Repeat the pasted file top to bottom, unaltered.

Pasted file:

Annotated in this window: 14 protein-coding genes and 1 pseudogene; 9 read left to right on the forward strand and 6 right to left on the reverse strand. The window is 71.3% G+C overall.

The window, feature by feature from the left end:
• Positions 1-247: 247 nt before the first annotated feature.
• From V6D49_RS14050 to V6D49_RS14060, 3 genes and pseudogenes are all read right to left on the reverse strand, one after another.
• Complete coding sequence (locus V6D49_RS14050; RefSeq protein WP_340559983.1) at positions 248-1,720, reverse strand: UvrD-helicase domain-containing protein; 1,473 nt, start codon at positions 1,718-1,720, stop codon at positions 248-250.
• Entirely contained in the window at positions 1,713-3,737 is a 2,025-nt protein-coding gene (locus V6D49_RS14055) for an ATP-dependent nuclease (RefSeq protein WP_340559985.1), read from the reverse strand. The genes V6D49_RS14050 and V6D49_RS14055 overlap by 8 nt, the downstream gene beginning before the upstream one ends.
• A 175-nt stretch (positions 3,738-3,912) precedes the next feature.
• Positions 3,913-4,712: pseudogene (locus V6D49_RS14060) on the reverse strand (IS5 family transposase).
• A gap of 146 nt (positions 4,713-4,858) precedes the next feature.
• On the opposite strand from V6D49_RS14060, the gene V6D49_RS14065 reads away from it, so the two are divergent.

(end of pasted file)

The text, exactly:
Annotated in this window: 14 protein-coding genes and 1 pseudogene; 9 read left to right on the forward strand and 6 right to left on the reverse strand. The window is 71.3% G+C overall.

The window, feature by feature from the left end:
• Positions 1-247: 247 nt before the first annotated feature.
• From V6D49_RS14050 to V6D49_RS14060, 3 genes and pseudogenes are all read right to left on the reverse strand, one after another.
• Complete coding sequence (locus V6D49_RS14050; RefSeq protein WP_340559983.1) at positions 248-1,720, reverse strand: UvrD-helicase domain-containing protein; 1,473 nt, start codon at positions 1,718-1,720, stop codon at positions 248-250.
• Entirely contained in the window at positions 1,713-3,737 is a 2,025-nt protein-coding gene (locus V6D49_RS14055) for an ATP-dependent nuclease (RefSeq protein WP_340559985.1), read from the reverse strand. The genes V6D49_RS14050 and V6D49_RS14055 overlap by 8 nt, the downstream gene beginning before the upstream one ends.
• A 175-nt stretch (positions 3,738-3,912) precedes the next feature.
• Positions 3,913-4,712: pseudogene (locus V6D49_RS14060) on the reverse strand (IS5 family transposase).
• A gap of 146 nt (positions 4,713-4,858) precedes the next feature.
• On the opposite strand from V6D49_RS14060, the gene V6D49_RS14065 reads away from it, so the two are divergent.